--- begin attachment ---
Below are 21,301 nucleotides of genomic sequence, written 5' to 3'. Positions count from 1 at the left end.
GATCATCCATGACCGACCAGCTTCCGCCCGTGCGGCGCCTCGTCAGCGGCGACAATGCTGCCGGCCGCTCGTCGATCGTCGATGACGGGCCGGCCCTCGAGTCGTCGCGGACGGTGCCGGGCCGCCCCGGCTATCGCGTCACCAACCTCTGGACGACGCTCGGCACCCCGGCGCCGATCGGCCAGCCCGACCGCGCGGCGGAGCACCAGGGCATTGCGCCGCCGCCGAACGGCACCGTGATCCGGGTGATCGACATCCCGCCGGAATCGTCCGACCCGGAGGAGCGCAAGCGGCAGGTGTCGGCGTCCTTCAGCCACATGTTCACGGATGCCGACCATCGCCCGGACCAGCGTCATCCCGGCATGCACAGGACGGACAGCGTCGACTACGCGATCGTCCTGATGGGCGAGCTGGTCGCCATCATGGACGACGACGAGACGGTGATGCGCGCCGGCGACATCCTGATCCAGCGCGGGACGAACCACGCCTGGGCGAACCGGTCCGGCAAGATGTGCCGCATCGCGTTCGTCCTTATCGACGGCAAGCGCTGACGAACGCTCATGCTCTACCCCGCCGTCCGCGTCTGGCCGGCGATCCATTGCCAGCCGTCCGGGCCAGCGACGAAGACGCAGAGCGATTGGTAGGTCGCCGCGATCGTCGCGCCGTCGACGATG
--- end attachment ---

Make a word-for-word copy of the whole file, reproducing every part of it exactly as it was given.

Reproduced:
Below are 21,301 nucleotides of genomic sequence, written 5' to 3'. Positions count from 1 at the left end.
GATCATCCATGACCGACCAGCTTCCGCCCGTGCGGCGCCTCGTCAGCGGCGACAATGCTGCCGGCCGCTCGTCGATCGTCGATGACGGGCCGGCCCTCGAGTCGTCGCGGACGGTGCCGGGCCGCCCCGGCTATCGCGTCACCAACCTCTGGACGACGCTCGGCACCCCGGCGCCGATCGGCCAGCCCGACCGCGCGGCGGAGCACCAGGGCATTGCGCCGCCGCCGAACGGCACCGTGATCCGGGTGATCGACATCCCGCCGGAATCGTCCGACCCGGAGGAGCGCAAGCGGCAGGTGTCGGCGTCCTTCAGCCACATGTTCACGGATGCCGACCATCGCCCGGACCAGCGTCATCCCGGCATGCACAGGACGGACAGCGTCGACTACGCGATCGTCCTGATGGGCGAGCTGGTCGCCATCATGGACGACGACGAGACGGTGATGCGCGCCGGCGACATCCTGATCCAGCGCGGGACGAACCACGCCTGGGCGAACCGGTCCGGCAAGATGTGCCGCATCGCGTTCGTCCTTATCGACGGCAAGCGCTGACGAACGCTCATGCTCTACCCCGCCGTCCGCGTCTGGCCGGCGATCCATTGCCAGCCGTCCGGGCCAGCGACGAAGACGCAGAGCGATTGGTAGGTCGCCGCGATCGTCGCGCCGTCGACGATG